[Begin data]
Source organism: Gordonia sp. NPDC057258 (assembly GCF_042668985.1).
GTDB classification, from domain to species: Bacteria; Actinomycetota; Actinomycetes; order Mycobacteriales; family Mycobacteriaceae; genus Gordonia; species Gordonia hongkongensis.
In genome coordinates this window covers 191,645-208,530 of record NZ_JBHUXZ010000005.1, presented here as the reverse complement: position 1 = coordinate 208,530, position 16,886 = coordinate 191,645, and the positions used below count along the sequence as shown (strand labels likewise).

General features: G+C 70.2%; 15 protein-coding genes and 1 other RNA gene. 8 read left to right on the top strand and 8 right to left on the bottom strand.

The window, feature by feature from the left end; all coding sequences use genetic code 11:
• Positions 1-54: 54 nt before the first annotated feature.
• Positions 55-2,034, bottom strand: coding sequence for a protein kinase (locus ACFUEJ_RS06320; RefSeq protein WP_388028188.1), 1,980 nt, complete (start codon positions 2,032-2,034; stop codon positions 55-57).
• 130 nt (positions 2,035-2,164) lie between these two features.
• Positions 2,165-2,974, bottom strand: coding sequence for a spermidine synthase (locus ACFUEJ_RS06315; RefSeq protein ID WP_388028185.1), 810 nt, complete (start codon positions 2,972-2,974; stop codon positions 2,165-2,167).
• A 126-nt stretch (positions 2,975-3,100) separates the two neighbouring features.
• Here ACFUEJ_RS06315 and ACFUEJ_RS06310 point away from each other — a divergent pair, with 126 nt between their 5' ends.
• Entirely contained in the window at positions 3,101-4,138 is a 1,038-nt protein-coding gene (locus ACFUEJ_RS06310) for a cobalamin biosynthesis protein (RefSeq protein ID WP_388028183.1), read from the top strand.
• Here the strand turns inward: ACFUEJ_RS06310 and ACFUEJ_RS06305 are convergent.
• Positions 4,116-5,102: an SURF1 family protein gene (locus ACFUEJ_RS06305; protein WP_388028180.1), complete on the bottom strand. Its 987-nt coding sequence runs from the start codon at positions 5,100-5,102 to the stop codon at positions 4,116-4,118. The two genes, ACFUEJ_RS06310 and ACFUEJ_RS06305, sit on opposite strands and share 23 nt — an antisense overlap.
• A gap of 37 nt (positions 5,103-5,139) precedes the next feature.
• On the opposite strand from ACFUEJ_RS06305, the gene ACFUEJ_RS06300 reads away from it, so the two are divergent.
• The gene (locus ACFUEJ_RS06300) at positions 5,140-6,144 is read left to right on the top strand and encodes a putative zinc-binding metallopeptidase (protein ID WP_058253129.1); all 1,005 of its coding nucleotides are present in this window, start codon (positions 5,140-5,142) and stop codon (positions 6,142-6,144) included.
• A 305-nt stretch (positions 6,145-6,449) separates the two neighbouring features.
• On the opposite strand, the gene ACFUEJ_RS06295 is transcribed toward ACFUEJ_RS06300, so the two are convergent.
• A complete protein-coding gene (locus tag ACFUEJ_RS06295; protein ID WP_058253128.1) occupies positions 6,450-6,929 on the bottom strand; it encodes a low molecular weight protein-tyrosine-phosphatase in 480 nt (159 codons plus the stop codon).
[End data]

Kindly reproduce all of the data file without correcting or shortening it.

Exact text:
Source organism: Gordonia sp. NPDC057258 (assembly GCF_042668985.1).
GTDB classification, from domain to species: Bacteria; Actinomycetota; Actinomycetes; order Mycobacteriales; family Mycobacteriaceae; genus Gordonia; species Gordonia hongkongensis.
In genome coordinates this window covers 191,645-208,530 of record NZ_JBHUXZ010000005.1, presented here as the reverse complement: position 1 = coordinate 208,530, position 16,886 = coordinate 191,645, and the positions used below count along the sequence as shown (strand labels likewise).

General features: G+C 70.2%; 15 protein-coding genes and 1 other RNA gene. 8 read left to right on the top strand and 8 right to left on the bottom strand.

The window, feature by feature from the left end; all coding sequences use genetic code 11:
• Positions 1-54: 54 nt before the first annotated feature.
• Positions 55-2,034, bottom strand: coding sequence for a protein kinase (locus ACFUEJ_RS06320; RefSeq protein WP_388028188.1), 1,980 nt, complete (start codon positions 2,032-2,034; stop codon positions 55-57).
• 130 nt (positions 2,035-2,164) lie between these two features.
• Positions 2,165-2,974, bottom strand: coding sequence for a spermidine synthase (locus ACFUEJ_RS06315; RefSeq protein ID WP_388028185.1), 810 nt, complete (start codon positions 2,972-2,974; stop codon positions 2,165-2,167).
• A 126-nt stretch (positions 2,975-3,100) separates the two neighbouring features.
• Here ACFUEJ_RS06315 and ACFUEJ_RS06310 point away from each other — a divergent pair, with 126 nt between their 5' ends.
• Entirely contained in the window at positions 3,101-4,138 is a 1,038-nt protein-coding gene (locus ACFUEJ_RS06310) for a cobalamin biosynthesis protein (RefSeq protein ID WP_388028183.1), read from the top strand.
• Here the strand turns inward: ACFUEJ_RS06310 and ACFUEJ_RS06305 are convergent.
• Positions 4,116-5,102: an SURF1 family protein gene (locus ACFUEJ_RS06305; protein WP_388028180.1), complete on the bottom strand. Its 987-nt coding sequence runs from the start codon at positions 5,100-5,102 to the stop codon at positions 4,116-4,118. The two genes, ACFUEJ_RS06310 and ACFUEJ_RS06305, sit on opposite strands and share 23 nt — an antisense overlap.
• A gap of 37 nt (positions 5,103-5,139) precedes the next feature.
• On the opposite strand from ACFUEJ_RS06305, the gene ACFUEJ_RS06300 reads away from it, so the two are divergent.
• The gene (locus ACFUEJ_RS06300) at positions 5,140-6,144 is read left to right on the top strand and encodes a putative zinc-binding metallopeptidase (protein ID WP_058253129.1); all 1,005 of its coding nucleotides are present in this window, start codon (positions 5,140-5,142) and stop codon (positions 6,142-6,144) included.
• A 305-nt stretch (positions 6,145-6,449) separates the two neighbouring features.
• On the opposite strand, the gene ACFUEJ_RS06295 is transcribed toward ACFUEJ_RS06300, so the two are convergent.
• A complete protein-coding gene (locus tag ACFUEJ_RS06295; protein ID WP_058253128.1) occupies positions 6,450-6,929 on the bottom strand; it encodes a low molecular weight protein-tyrosine-phosphatase in 480 nt (159 codons plus the stop codon).